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Home more? Why not pick a project that solves a problem?!?

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From Our House to Yours

Home more? This could be the perfect time to pick a project that solves a problem!

Due to the pandemic, many of us find ourselves home more. This could be the perfect time to tackle a homeschool project! Personally, I like to pick a project that solves a problem. If you are like me, you probably don’t have to look hard to find a problem! Have your children’s homeschool books outgrown their places to put them? This is the perfect time to try a new way to store them. Are all your Heart of Dakota guides and their resources getting jumbled together as your ‘library’ of them grows? This is the perfect time to try a new way to organize them. Are your children’s school supplies overtaking the house? This is the perfect time to tame them by delegating them to a new area. Hopefully your wheels are turning now, so let’s take a quick look at each of these projects!

Project #1: A New Way to Store Your Children’s Homeschool Books

Do you find your children’s books left out at the end of each day? Well, this could be because their books have outgrown their places to put them. When my children were younger, their books fit in a canvas cube or two. I’d have one cube for books they were using now, and one cube for books they’d use later. However, my upper middle school and high school students outgrew their cubes. So, to solve this problem, we put my youngest son’s books, notebooks, etc., in a pie safe in the living room. We put my middle son’s things in the bottom of the armoire we have in our dining room. My youngest son’s work table is in the living room, so the pie safe is conveniently close. My middle son works at the dining room table, so the armoire is convenient for him too.

Project #2: A New Way to Store Your Heart of Dakota Guides and Resources

When my children were little, I only owned a few guides. As my children grew, so did my number of Heart of Dakota guides and resources. Things started to get confusing! The boys each had HOD books they especially loved. When they were done with these books, they would disappear in their rooms among all of their non-school free reading books. Pretty soon, there were way too many books all mixed together.

So, to solve this problem, I bought a bunch of white address labels. On the right side of each address label, I wrote each guide’s acronym (i.e. CTC for Creation to Christ) and an abbreviated package title (i.e. DITHOR B 4/5 for Drawn into the Heart of Reading Boy Interest 4/5). Then, I wrapped the address label around the spine of the book (with the written part showing on the cover) and put clear packing table over the label. Now, I can easily look at my sons’ free reading bookshelves and round up missing HOD books. They all have white labels on the spines! I can also easily sort them into each year of HOD’s guides. Even the kids easily do this!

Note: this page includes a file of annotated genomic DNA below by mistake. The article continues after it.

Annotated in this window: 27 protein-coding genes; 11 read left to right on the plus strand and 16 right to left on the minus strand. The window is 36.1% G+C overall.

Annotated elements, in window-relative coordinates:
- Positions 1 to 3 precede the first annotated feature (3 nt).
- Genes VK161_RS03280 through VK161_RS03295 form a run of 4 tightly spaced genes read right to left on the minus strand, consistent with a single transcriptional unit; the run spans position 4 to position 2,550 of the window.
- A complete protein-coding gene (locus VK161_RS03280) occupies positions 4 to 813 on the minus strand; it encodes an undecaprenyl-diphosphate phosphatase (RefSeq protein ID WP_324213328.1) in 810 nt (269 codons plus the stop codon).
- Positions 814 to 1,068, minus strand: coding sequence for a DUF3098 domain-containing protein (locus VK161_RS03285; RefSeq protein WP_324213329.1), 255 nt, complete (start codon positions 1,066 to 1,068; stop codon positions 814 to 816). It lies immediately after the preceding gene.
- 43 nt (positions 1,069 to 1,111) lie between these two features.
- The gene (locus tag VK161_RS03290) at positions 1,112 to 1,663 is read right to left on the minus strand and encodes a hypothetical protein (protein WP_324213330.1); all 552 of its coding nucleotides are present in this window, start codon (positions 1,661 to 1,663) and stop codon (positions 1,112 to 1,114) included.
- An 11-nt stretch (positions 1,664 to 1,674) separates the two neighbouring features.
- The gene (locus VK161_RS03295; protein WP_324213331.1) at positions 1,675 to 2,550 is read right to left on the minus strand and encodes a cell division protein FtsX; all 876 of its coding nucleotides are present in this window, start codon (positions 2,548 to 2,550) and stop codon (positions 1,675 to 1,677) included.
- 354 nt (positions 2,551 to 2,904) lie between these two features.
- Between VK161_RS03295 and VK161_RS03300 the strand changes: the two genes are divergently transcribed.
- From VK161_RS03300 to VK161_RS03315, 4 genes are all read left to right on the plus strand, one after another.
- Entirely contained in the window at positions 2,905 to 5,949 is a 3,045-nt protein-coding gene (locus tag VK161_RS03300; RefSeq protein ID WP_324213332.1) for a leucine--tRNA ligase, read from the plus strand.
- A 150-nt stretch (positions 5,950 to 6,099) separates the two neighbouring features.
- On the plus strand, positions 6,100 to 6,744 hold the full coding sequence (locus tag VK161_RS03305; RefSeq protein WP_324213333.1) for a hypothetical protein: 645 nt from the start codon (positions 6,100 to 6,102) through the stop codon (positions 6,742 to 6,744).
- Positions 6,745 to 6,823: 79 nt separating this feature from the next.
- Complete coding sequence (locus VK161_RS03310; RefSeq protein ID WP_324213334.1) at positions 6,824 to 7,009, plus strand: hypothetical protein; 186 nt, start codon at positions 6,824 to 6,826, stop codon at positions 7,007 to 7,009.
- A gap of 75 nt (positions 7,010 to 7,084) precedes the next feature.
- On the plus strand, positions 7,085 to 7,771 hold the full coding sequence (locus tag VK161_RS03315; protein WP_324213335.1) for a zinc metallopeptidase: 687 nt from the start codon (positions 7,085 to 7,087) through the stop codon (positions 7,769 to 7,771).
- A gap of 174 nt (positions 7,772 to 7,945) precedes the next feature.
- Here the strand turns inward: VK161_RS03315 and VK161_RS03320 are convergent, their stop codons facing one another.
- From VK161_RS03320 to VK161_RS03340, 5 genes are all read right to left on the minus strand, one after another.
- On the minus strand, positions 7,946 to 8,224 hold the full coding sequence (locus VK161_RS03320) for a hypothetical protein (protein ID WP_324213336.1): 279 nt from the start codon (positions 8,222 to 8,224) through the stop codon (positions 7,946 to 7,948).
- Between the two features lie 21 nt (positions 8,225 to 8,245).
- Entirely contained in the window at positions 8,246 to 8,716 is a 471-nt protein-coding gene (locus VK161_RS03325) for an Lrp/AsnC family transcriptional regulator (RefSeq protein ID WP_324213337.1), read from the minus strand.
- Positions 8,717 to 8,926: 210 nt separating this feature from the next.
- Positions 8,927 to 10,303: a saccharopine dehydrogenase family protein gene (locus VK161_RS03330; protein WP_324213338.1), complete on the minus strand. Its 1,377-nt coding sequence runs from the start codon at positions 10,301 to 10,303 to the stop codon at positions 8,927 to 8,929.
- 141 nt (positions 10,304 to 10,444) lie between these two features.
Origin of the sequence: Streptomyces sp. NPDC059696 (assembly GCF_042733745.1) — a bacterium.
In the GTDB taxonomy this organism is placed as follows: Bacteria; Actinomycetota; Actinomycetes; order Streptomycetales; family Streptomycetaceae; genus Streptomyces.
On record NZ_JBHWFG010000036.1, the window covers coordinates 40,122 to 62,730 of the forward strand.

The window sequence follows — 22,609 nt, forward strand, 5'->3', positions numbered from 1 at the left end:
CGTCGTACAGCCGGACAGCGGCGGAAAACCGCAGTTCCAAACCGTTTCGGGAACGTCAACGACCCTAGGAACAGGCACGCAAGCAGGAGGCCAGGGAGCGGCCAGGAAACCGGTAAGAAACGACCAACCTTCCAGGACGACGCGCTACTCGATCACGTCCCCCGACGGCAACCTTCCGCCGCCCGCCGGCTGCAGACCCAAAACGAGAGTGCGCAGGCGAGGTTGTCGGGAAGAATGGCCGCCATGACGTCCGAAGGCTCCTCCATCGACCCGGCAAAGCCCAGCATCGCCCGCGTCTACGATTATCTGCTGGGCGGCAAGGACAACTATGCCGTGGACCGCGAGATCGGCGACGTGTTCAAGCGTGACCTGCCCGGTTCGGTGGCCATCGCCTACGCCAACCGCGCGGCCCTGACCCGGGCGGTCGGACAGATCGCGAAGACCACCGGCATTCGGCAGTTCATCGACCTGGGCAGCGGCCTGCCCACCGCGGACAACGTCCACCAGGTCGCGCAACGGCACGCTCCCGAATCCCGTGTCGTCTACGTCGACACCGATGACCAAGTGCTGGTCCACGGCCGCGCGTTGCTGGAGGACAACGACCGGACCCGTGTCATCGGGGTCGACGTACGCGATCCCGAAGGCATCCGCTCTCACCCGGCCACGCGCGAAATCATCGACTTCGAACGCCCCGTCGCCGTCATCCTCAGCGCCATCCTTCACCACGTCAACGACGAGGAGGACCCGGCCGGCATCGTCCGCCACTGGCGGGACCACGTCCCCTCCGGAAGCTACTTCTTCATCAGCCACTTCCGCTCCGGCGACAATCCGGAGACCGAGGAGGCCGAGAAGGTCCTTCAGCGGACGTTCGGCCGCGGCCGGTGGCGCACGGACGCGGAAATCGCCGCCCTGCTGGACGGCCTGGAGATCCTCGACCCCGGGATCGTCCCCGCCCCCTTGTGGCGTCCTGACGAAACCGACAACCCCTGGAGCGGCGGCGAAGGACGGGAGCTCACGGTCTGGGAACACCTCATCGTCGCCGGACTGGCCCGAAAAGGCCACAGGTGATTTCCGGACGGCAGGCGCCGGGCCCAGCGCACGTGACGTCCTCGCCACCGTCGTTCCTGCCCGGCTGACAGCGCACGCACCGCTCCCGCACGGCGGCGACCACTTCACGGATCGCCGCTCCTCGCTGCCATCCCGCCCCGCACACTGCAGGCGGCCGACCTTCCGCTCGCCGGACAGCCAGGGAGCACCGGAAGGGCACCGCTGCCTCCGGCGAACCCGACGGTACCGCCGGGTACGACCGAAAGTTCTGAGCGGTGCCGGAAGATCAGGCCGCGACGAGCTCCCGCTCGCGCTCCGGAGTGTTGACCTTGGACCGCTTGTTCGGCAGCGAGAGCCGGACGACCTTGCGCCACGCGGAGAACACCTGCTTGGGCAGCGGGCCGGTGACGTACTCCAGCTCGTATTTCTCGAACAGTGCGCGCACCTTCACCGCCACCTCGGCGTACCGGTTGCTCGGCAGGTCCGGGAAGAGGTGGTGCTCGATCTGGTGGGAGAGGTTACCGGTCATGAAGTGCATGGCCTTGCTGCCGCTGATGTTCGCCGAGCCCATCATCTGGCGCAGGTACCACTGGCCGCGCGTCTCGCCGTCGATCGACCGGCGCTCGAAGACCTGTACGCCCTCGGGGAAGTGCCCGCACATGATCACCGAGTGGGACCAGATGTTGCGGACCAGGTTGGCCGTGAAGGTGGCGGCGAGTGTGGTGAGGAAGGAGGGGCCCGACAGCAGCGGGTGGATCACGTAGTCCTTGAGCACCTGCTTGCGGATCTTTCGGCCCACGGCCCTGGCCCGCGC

Project #3: A New Way to Store Your Children’s School Supplies

When my children were younger, their school supplies fit nicely in a tool turnaround. As they grew, however, so did their school supplies. Maybe you are finding the same to be true for your children as they mature and move through more of the guides! Each child still needed his own mobile tool turnaround of general supplies (i.e. crayons, colored pencils, markers, glue sticks, pencils, and scissors). But, one designated place was needed for the other supplies. For example, supplies like index cards, watercolor paints, paintbrushes, cardstock, paper punches, glue guns and sticks, colored construction paper, etc., worked better at one common location. So, my new project became clearing a portion of a main floor closet and organizing these supplies there. This is a project I revisit organizing every year or two! I hope one of these projects gives fresh inspiration during these days spent indoors!

In Christ,


This Post Has 2 Comments

  1. Tammy Elliott

    How do you store all those beautiful notebooks they have made? My 2020 senior has a lot of notebooks.

    1. Good question, Tammy! I just worked through this project myself. In our basement, I put a few bookshelves I purchased very inexpensively (they are particle board). Each son has two shelves for his binders, and I lined them up from LHTH to USII. I stored any special over-sized projects that the boys wanted to keep on top of the shelves (i.e. their Beyond, Bigger, and PHFHG timelines; their CTC watercolor paintings, etc.). Another thought is to put the binders in a large clear plastic tub, turning the binders opposite ways (i.e. spine up, then spine down, etc.). As long as the binders fit snugly, they hold each other up nicely and stay well preserved. I did that for awhile with Wyatt’s things too! Hope this helps! Have fun with this project for all your son’s beautiful notebooks!!!

      In Christ,

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